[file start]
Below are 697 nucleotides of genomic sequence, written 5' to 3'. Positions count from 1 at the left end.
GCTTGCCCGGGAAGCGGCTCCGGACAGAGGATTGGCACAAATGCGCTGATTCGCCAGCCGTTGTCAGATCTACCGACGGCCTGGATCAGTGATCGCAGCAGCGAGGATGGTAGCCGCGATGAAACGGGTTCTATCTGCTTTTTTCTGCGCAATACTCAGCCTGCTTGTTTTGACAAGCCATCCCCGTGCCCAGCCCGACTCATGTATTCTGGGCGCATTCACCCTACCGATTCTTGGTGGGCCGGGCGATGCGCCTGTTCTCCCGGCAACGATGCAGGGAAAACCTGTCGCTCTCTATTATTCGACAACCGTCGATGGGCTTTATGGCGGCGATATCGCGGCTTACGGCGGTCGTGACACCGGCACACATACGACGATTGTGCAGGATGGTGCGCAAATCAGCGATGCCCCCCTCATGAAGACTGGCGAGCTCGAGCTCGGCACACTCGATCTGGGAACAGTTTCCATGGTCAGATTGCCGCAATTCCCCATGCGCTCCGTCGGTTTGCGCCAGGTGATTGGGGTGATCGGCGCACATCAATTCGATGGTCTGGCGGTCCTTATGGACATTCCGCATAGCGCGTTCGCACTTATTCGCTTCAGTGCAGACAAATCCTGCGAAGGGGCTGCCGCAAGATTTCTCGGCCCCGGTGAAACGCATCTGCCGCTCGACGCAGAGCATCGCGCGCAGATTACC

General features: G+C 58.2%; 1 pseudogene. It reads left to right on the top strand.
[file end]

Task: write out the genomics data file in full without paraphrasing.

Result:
Below are 697 nucleotides of genomic sequence, written 5' to 3'. Positions count from 1 at the left end.
GCTTGCCCGGGAAGCGGCTCCGGACAGAGGATTGGCACAAATGCGCTGATTCGCCAGCCGTTGTCAGATCTACCGACGGCCTGGATCAGTGATCGCAGCAGCGAGGATGGTAGCCGCGATGAAACGGGTTCTATCTGCTTTTTTCTGCGCAATACTCAGCCTGCTTGTTTTGACAAGCCATCCCCGTGCCCAGCCCGACTCATGTATTCTGGGCGCATTCACCCTACCGATTCTTGGTGGGCCGGGCGATGCGCCTGTTCTCCCGGCAACGATGCAGGGAAAACCTGTCGCTCTCTATTATTCGACAACCGTCGATGGGCTTTATGGCGGCGATATCGCGGCTTACGGCGGTCGTGACACCGGCACACATACGACGATTGTGCAGGATGGTGCGCAAATCAGCGATGCCCCCCTCATGAAGACTGGCGAGCTCGAGCTCGGCACACTCGATCTGGGAACAGTTTCCATGGTCAGATTGCCGCAATTCCCCATGCGCTCCGTCGGTTTGCGCCAGGTGATTGGGGTGATCGGCGCACATCAATTCGATGGTCTGGCGGTCCTTATGGACATTCCGCATAGCGCGTTCGCACTTATTCGCTTCAGTGCAGACAAATCCTGCGAAGGGGCTGCCGCAAGATTTCTCGGCCCCGGTGAAACGCATCTGCCGCTCGACGCAGAGCATCGCGCGCAGATTACC

General features: G+C 58.2%; 1 pseudogene. It reads left to right on the top strand.